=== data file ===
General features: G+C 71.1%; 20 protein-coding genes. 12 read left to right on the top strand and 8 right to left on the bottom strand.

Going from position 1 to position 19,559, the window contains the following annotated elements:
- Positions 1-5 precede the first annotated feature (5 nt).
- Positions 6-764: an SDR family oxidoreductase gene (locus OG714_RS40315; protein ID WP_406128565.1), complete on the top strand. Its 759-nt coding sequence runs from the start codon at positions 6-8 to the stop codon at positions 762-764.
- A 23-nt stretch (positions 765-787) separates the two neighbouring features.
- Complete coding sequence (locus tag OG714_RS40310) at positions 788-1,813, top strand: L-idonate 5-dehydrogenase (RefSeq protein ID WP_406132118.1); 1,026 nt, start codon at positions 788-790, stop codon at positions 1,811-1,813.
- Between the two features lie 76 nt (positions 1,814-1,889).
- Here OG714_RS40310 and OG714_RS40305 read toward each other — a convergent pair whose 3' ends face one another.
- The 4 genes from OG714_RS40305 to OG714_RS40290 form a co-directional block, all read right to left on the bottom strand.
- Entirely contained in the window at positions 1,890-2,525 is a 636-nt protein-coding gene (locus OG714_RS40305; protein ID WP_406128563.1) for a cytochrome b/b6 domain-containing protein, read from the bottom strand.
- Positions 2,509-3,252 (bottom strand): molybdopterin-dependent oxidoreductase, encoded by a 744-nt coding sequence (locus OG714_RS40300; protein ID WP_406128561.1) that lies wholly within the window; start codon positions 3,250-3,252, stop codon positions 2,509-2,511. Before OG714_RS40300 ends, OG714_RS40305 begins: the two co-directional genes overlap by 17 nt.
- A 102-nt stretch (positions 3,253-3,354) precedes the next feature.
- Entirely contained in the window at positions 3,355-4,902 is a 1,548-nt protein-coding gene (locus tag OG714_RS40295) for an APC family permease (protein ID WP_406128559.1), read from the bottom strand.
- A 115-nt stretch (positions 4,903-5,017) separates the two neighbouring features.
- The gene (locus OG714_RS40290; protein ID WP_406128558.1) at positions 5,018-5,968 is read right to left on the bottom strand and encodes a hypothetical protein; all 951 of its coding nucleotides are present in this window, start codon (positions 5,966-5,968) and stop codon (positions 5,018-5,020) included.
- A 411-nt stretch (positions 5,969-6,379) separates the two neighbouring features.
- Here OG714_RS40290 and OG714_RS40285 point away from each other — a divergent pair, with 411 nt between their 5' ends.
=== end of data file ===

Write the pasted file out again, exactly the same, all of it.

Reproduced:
General features: G+C 71.1%; 20 protein-coding genes. 12 read left to right on the top strand and 8 right to left on the bottom strand.

Going from position 1 to position 19,559, the window contains the following annotated elements:
- Positions 1-5 precede the first annotated feature (5 nt).
- Positions 6-764: an SDR family oxidoreductase gene (locus OG714_RS40315; protein ID WP_406128565.1), complete on the top strand. Its 759-nt coding sequence runs from the start codon at positions 6-8 to the stop codon at positions 762-764.
- A 23-nt stretch (positions 765-787) separates the two neighbouring features.
- Complete coding sequence (locus tag OG714_RS40310) at positions 788-1,813, top strand: L-idonate 5-dehydrogenase (RefSeq protein ID WP_406132118.1); 1,026 nt, start codon at positions 788-790, stop codon at positions 1,811-1,813.
- Between the two features lie 76 nt (positions 1,814-1,889).
- Here OG714_RS40310 and OG714_RS40305 read toward each other — a convergent pair whose 3' ends face one another.
- The 4 genes from OG714_RS40305 to OG714_RS40290 form a co-directional block, all read right to left on the bottom strand.
- Entirely contained in the window at positions 1,890-2,525 is a 636-nt protein-coding gene (locus OG714_RS40305; protein ID WP_406128563.1) for a cytochrome b/b6 domain-containing protein, read from the bottom strand.
- Positions 2,509-3,252 (bottom strand): molybdopterin-dependent oxidoreductase, encoded by a 744-nt coding sequence (locus OG714_RS40300; protein ID WP_406128561.1) that lies wholly within the window; start codon positions 3,250-3,252, stop codon positions 2,509-2,511. Before OG714_RS40300 ends, OG714_RS40305 begins: the two co-directional genes overlap by 17 nt.
- A 102-nt stretch (positions 3,253-3,354) precedes the next feature.
- Entirely contained in the window at positions 3,355-4,902 is a 1,548-nt protein-coding gene (locus tag OG714_RS40295) for an APC family permease (protein ID WP_406128559.1), read from the bottom strand.
- A 115-nt stretch (positions 4,903-5,017) separates the two neighbouring features.
- The gene (locus OG714_RS40290; protein ID WP_406128558.1) at positions 5,018-5,968 is read right to left on the bottom strand and encodes a hypothetical protein; all 951 of its coding nucleotides are present in this window, start codon (positions 5,966-5,968) and stop codon (positions 5,018-5,020) included.
- A 411-nt stretch (positions 5,969-6,379) separates the two neighbouring features.
- Here OG714_RS40290 and OG714_RS40285 point away from each other — a divergent pair, with 411 nt between their 5' ends.